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Helping Your Kids Learn a New Language

The advantages of children learning a second language are plentiful. They will have the opportunity to engage with more people as they go through their lives, improving their career prospects, their social lives and their understanding of other places and cultures. Learning a second language is a complex task at any age, but a child’s brain is a like a sponge making this the perfect time to start engaging with other languages.

As a parent you will want to support and encourage your child’s learning in any way possible but if you don’t have additional language skills yourself then this can be tricky. Below is a list of simple yet effective tips recommended by an International School in Cambridge which will help you to support your child in their language acquisition journey.

Label EVERYTHING.

The fridge, the mirror, the television. Dig out the post-its and get sticking. This can be an activity you and your child do together, making your way through the house labelling common items in the language they are hoping to acquire. Seeing these words around the house will make them more familiar and reinforce the connection between the object and the word they are trying to learn.

Exposure is Key

If your child already has a basic understanding of key words and phrases, then immersing them in a situation where they can hear these words spoken and can even attempt to engage in conversation is incredibly useful. You may consider booking a holiday to a destination where your child’s target language is the native tongue, offering them an extended period to listen to conversations and practice speaking.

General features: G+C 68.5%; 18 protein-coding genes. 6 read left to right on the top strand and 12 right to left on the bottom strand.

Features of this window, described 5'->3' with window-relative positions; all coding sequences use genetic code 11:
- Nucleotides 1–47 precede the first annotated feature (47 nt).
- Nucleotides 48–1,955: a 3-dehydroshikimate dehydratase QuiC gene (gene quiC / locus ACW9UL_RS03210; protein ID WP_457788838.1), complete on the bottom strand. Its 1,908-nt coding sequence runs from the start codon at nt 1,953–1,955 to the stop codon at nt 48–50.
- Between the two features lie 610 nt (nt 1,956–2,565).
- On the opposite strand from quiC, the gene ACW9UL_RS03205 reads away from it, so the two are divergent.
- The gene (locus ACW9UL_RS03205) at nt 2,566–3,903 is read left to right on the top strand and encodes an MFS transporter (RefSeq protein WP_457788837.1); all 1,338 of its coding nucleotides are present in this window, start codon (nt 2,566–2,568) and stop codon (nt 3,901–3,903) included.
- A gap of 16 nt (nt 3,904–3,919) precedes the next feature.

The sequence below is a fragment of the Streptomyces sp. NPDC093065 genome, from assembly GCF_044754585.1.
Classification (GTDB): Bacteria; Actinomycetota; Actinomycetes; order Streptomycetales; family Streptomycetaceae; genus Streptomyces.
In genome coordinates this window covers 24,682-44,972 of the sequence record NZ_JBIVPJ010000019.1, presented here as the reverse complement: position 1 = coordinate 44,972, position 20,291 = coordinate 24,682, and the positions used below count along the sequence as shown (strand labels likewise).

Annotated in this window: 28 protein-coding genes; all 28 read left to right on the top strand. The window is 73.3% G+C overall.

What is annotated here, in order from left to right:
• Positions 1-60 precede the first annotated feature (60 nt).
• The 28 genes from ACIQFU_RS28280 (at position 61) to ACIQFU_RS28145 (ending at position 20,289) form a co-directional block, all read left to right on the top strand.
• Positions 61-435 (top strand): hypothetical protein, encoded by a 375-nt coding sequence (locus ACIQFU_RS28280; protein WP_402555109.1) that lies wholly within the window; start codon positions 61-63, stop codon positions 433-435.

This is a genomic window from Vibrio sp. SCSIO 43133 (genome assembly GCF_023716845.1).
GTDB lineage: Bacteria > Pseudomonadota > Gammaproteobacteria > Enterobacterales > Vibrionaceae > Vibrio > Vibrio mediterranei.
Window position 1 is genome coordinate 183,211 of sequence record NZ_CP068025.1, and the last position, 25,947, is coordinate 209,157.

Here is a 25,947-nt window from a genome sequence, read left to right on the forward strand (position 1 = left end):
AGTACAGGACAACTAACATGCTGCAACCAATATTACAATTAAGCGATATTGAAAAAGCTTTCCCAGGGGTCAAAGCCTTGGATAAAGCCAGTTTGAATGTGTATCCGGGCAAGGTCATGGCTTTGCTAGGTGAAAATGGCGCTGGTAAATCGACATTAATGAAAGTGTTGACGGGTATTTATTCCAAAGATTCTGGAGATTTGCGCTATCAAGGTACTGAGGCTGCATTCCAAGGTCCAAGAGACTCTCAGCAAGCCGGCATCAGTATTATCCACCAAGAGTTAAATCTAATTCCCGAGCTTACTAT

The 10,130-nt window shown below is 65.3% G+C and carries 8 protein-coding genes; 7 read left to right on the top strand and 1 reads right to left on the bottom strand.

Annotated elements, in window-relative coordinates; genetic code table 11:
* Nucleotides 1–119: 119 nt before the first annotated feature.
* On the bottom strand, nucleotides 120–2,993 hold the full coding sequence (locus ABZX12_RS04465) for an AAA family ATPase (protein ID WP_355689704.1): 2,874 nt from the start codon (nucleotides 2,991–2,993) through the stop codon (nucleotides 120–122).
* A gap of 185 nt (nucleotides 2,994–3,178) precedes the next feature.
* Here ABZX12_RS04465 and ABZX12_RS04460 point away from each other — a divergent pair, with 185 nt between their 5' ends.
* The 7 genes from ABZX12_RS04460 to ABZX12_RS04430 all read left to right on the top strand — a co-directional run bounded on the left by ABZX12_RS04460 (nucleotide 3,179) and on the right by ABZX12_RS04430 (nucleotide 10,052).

Turn on the TV

Try watching movies or TV shows that your child loves,dubbed in the language they are hoping to learn. This is a way to increase exposure to their second language without even leaving your home. This relaxed learning tool will allow your child to become more familiar with words they are trying to learn in an enjoyable and stress-free situation.

Bedtime Stories

Curled up with your child with a book that they love is the perfect relaxed setting for them to absorb their target language. Find books that you know they will love in the language they are aiming to learn and read them together each night before bed. Books with lots of pictures will allow them to follow the story visually regardless of whether they understand all the words they are hearing. As children’s’books tend to use simple words and phrases with lots of repetition, over time they will be able to connect the phrases they hear with the images they see. 

Pen Pals

For older children having an overseas pen pal is a fantastic tool for language acquisition. Receiving letters from their distant new friend is an exciting and engaging activity which will allow your child to practice writing in their target language. In addition to this it offers your child the opportunity to develop their knowledge of other places and cultures whilst forming friendships they could have for a lifetime.

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